Red Bull X-Alps kicks off in Salzburg. The 2013 edition comes on the ten-year anniversary of the first Red Bull X-Alps.
Red Bull X-Alps is an adventure and paragliding competition for 32 selected internacional athletes from 21 different nations. The challenge is to cross the Alps from East to West and finish in Monaco as quickly as possible traveling only by paragliders or by foot.
The Red Bull X-Alps is the world's toughest adventure race, a bold claim, but one it surely deserves. The event has attracted and tested to the limit some of the world's top adventurers over the last 10 years.
Among adventurers, it's known as the ultimate race. It's an incredible challenge, demanding not only expert paragliding skill but extreme endurance. "The Red Bull X-Alps is the last real paragliding adventure and the greatest challenge out there — it's an emotional and gladiatorial event like no other!", Mike Küng, Team AUT2
Each team consists of one athlete and up to two supporters. No technical or outside assistance is allowed. The support team is just there to help with logistics, food and mental help. Athletes can race between the hours of 05:00 to 22:30. But in a new twist for 2013 that promises to make the race even more exciting, athletes can each pull one 'Night Pass' that will allow them to push-on through the night on foot. For the fans following the action live, the sixth Red Bull X-Alps promises to be an unforgettable spectacle of action.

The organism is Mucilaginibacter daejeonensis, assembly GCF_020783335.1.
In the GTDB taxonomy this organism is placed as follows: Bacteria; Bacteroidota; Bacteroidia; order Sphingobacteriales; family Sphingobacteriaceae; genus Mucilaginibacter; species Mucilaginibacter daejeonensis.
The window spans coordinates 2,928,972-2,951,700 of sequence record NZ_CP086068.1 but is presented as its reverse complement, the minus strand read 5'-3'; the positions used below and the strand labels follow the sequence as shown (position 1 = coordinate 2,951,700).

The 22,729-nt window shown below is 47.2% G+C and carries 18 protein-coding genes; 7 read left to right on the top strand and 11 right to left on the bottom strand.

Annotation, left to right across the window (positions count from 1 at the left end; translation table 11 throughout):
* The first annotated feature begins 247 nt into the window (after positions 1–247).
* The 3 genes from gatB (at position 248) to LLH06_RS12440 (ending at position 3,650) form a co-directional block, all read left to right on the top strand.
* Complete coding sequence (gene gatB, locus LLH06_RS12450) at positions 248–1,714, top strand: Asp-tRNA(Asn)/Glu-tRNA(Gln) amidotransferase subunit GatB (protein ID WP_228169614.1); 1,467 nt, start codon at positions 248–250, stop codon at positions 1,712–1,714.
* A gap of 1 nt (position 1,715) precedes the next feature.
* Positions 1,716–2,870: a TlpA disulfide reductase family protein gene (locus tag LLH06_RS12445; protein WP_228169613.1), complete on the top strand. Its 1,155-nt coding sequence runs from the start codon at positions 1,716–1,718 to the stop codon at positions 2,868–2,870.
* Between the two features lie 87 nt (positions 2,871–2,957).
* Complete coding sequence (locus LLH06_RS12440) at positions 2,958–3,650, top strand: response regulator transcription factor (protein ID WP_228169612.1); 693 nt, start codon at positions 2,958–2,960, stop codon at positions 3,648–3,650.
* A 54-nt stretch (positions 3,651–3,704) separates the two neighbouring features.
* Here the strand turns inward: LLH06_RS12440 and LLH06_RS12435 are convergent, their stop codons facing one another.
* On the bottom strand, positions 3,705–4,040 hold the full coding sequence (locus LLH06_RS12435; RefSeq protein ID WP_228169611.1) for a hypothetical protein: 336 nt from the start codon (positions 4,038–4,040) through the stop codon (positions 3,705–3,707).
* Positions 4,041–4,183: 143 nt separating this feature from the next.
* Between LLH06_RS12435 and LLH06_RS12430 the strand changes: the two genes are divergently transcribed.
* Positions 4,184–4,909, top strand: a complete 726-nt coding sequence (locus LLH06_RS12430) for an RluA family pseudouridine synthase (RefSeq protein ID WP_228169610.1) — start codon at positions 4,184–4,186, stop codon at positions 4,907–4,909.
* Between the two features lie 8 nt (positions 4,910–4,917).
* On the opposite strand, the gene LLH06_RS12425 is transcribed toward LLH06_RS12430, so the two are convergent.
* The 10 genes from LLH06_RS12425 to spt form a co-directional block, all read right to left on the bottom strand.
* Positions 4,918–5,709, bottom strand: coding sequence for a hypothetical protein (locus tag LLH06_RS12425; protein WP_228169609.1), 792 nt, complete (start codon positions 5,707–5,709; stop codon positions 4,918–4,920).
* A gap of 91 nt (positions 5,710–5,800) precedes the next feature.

The first Red Bull X-Alps took place in 2003 opened up a new dimension in adventure racing. For Hannes Arch, event mastermind the adventure race "is much more than just an Alpine crossing; it’s an adventure, an expedition and at the same time a competition". As the organizer behind the event, Hannes Arch proves that he has the spirit and capability to combine sports in the purest form with modern marketing and media strategies.
In 2003 seventeen athletes braved the 800km journey from Austria’s Dachstein glacier but only three managed to make it all the way to the finish in Moncao via three turning points at the Zugspitze in Germany, France’s Mont Blanc and Mont Gros. Kaspar Henny a 35 year-old Swiss grabbed an early lead and held onto it for the 11 days and 23 hours it took him to complete the course. David Dagault (FRA) was second, over five hours behind and Stefan Bocks (GER) was third.
For the next two editions (2005, 2007) the Swiss domination continued. Alex Hofer (SUI) beat Urs Lötscher (SUI) to Monaco in 2005, and Toma Coconea (ROM) in 2007. Hofer's superior skill in the air, solid fitness and extensive local knowledge fitted perfectly to the Red Bull X-Alps. His rivalry with Lötscher in 2005 and amazingly close finish in 2007 where he nipped past Coconea in the dying moments of the race made him a worthy champion.
Starting as top favourite in 2009, Hofer saw rookie Christian Maurer (SUI) romp away with a comprehensive victory, reaching goal in less than ten days – a record time for the event (Maurer flew 72% of the route, and walked 28%. In total, he flew 999km and hiked 380km through the Alps).
In 2011, Maurer sealed victory again in 11 days, 4 hours and 22 minutes, even after serving a 24-hour penalty for infringing a no-fly zone. The 2011 Red Bull X-Alps would be remembered for Maurer’s ability to handle challenging weather conditions, something which separated him from the rest of the pack.